How Long Has The Link Between Talcum Powder And Ovarian Cancer And Mesothelioma Been Known?

How Long Has The Link Between Talcum Powder And Ovarian Cancer And Mesothelioma Been Known? Since the 1970s, scientists, manufacturers, and the government have been aware of the link between talcum powder and mesothelioma.

Scientists began connecting talc with diagnoses of mesothelioma and ovarian cancer and making their findings public in the 1970s and 1980s, respectively.

FDA Called Attention to Asbestos-Contaminated Talc in 1973

The link between talcum powder, ovarian cancer, and mesothelioma has been known for years. Although talc has appeared in consumer products since the 1800s, it was not until the 1970s that the safety of this extremely popular mineral was truly called into question.

Asbestos was linked to mesothelioma and cancer in the mid-20th century, when increasing numbers of men who worked in asbestos mines or jobs that exposed them to asbestos, like construction, manufacturing, and shipyards began to develop the illness.

Accordingly, the government could not look the other way when it later discovered that talc was frequently found to be contaminated by asbestos, a mineral that often occurs in rock deposits adjacent to talc deposits. As such, in 1973, the government put forth legislation requiring that all talcum powders be asbestos-free.

The discovery of asbestos in talc shed important light on the mystery of how women were developing mesothelioma when they did not typically work in the same environments as men: The answer was talcum powder, a popular ingredient in cosmetics and hygiene products.

This revelation also meant that men who worked in the mining, manufacturing, and production of/and with talc were also being exposed to heavy amounts of talc, and suffering from mesothelioma many years later as a result of breathing the mineral in.

Cosmetics and Personal Care Industry Follows Suit in 1976

On the heels of this growing awareness surrounding the dangers of talc, in 1976, the Cosmetic, Toiletry and Fragrance Association—the organization for the cosmetics and personal care products industry—urged its members and the industry at large to commence manufacturing their products using only asbestos-free talc.

They packaged this request with voluntary guidelines for how to make this transition in their processes. Unfortunately, the Federal Food, Drug and Cosmetic Act of 1938 did not require companies to share information about product safety, leaving the whole matter to rest on the honor system. As a result, consumers of cosmetic, personal care, and other talc-based products were never informed of the unwitting incorporation of asbestos into their daily routines.

1980s Studies Confirm Links Between Talcum Powder and Ovarian Cancer

A 1982 Harvard study in the journal Cancer assessed 215 women diagnosed with epithelial ovarian cancer. Each study participant was asked about her regular use of talcum powder. Results of the study indicated that 92% of the women had regularly used talcum powder either to dust their genital area or by virtue of its presence on sanitary napkins.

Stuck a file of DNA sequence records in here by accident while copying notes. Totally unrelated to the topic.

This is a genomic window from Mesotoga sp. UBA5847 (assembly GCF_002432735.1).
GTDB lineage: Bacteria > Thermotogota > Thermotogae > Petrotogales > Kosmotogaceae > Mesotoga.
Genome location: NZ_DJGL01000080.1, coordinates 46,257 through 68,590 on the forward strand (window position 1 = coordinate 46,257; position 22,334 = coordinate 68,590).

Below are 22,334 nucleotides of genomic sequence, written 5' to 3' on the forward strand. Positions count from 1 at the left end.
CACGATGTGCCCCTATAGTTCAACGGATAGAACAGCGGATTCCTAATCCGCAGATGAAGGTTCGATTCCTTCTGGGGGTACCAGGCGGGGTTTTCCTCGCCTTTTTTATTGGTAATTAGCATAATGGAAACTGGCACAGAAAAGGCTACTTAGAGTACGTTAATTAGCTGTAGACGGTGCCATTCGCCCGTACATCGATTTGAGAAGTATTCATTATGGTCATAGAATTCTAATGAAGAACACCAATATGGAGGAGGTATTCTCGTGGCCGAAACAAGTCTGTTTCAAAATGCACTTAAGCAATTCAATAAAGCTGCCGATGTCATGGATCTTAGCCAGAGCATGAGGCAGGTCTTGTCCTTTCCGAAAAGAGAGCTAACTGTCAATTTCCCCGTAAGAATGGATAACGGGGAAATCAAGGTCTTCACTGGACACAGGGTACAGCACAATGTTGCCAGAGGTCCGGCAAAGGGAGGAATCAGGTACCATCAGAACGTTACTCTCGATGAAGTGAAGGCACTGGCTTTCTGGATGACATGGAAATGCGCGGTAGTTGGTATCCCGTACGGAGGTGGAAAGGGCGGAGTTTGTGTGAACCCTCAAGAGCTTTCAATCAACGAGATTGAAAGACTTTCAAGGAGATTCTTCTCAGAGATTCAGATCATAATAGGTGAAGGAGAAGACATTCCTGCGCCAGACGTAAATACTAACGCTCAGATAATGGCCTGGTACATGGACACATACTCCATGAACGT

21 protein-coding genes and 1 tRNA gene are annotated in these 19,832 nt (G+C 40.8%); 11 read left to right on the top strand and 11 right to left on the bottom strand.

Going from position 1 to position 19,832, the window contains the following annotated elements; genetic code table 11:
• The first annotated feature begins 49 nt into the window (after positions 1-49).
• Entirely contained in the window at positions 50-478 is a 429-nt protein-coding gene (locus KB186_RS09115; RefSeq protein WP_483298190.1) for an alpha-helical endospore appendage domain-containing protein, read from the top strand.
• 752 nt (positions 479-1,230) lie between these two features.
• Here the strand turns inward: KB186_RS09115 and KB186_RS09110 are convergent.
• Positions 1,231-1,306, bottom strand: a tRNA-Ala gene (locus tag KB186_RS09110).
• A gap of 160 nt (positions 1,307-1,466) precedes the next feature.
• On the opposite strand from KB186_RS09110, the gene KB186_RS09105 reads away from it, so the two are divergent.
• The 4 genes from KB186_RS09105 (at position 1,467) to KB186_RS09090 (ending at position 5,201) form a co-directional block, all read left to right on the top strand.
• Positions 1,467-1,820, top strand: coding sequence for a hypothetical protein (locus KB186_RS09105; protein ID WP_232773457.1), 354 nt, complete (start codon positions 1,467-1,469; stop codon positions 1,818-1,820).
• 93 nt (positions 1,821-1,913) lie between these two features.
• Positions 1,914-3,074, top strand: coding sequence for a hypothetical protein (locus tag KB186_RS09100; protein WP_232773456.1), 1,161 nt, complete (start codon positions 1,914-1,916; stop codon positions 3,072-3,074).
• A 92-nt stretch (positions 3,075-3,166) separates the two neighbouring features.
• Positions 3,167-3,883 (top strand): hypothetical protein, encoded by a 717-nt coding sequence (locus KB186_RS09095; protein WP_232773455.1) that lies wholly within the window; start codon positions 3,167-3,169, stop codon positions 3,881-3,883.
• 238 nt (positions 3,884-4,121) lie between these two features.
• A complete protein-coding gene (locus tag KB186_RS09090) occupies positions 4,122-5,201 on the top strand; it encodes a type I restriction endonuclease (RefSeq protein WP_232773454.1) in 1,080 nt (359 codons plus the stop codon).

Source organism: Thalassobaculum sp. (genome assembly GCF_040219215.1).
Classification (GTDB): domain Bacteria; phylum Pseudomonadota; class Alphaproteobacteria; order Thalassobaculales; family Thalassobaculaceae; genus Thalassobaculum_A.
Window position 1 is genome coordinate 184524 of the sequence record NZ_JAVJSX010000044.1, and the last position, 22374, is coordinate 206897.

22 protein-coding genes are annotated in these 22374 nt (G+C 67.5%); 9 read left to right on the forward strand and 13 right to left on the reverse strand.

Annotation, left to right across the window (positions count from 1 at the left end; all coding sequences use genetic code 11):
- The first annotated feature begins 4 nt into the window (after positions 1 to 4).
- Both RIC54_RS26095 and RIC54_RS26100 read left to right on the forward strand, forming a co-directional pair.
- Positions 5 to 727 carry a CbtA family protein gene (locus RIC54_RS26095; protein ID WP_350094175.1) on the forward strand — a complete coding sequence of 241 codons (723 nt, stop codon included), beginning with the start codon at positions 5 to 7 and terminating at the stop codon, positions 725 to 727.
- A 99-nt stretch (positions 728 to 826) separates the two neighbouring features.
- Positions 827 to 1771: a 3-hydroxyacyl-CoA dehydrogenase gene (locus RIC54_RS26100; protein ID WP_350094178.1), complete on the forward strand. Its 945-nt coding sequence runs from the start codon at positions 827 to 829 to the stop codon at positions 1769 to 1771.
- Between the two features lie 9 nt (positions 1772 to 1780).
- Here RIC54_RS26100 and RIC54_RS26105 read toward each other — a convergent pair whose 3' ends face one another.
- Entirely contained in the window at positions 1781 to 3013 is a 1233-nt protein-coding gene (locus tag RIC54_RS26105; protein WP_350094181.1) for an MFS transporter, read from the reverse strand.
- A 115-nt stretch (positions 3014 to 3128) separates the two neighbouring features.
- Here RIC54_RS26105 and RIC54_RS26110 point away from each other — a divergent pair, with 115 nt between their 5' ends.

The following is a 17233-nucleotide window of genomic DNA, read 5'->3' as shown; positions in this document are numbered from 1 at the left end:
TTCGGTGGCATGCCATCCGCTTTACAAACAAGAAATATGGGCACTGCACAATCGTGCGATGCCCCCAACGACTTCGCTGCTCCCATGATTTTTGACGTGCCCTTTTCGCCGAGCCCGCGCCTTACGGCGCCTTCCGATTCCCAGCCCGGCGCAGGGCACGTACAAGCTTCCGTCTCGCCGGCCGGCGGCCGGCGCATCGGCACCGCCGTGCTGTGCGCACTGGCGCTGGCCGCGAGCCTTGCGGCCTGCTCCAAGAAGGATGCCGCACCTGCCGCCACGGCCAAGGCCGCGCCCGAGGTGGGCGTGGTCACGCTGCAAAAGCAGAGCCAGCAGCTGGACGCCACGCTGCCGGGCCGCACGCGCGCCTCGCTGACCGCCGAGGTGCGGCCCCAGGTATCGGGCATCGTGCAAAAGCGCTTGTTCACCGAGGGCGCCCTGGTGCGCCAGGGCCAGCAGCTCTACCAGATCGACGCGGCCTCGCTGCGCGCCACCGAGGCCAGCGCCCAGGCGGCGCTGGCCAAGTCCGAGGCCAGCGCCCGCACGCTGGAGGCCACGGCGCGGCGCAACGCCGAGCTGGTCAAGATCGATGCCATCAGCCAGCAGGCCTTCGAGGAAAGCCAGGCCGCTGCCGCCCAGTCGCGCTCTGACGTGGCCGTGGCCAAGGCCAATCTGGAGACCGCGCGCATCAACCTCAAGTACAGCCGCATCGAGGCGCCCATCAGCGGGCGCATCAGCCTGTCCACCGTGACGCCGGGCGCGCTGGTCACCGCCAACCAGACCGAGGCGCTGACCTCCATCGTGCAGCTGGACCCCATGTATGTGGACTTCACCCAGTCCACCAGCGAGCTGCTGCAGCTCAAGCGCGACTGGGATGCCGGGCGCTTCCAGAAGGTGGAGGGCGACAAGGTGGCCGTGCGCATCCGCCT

Dr. Daniel Cramer, the epidemiologist who led this study, wrote in his conclusions that the findings supported a link between talc and ovarian cancer for two reasons:

  • The “similarity of ovarian cancer to mesotheliomas”
  • The “chemical relation of talc to asbestos, a known cause of mesotheliomas”

Further Research in the 2000s Supports Earlier Studies

In 2000, Dr. Cramer analyzed data from the Nurses’ Health Study in a study published in the Journal of the National Cancer Institute, one of the largest investigations into risk factors for women’s chronic diseases. He noted a 40 percent increased risk for a specific type of ovarian cancer.

Again, in 2015, Dr. Cramer explored this relationship by leading a case-control study on the relationship between talc and ovarian cancer. The study was published in the journal Epidemiology and found a 33 percent uptick in ovarian cancer risk in women who applied talcum powder to the genital area.

An epidemiologist at Harvard Medical School, Katie Terry, conducted another study of talc use and ovarian cancer risk in 2013 published in Cancer Prevention Research. She gathered data from a collection of eight separate case-control studies. Her review revealed a 24 percent increased risk for epithelial ovarian cancer in subjects who regularly used talcum powders on their genital areas.

Zanes Law Can Fight for Recoverable Damages in Your Talc-Related Lawsuit

If you have been diagnosed with ovarian cancer or mesothelioma after regular use of or exposure to talcum powder, Zanes Law will do everything from A to Z to see that you recover damages related to your illness. The link between talcum powder, ovarian cancer, and mesothelioma has been known for many years. If you or a loved one was exposed to asbestos and developed mesothelioma, call (866) 499-8989 for a free case review and consultation so we can begin fighting for the justice you deserve.

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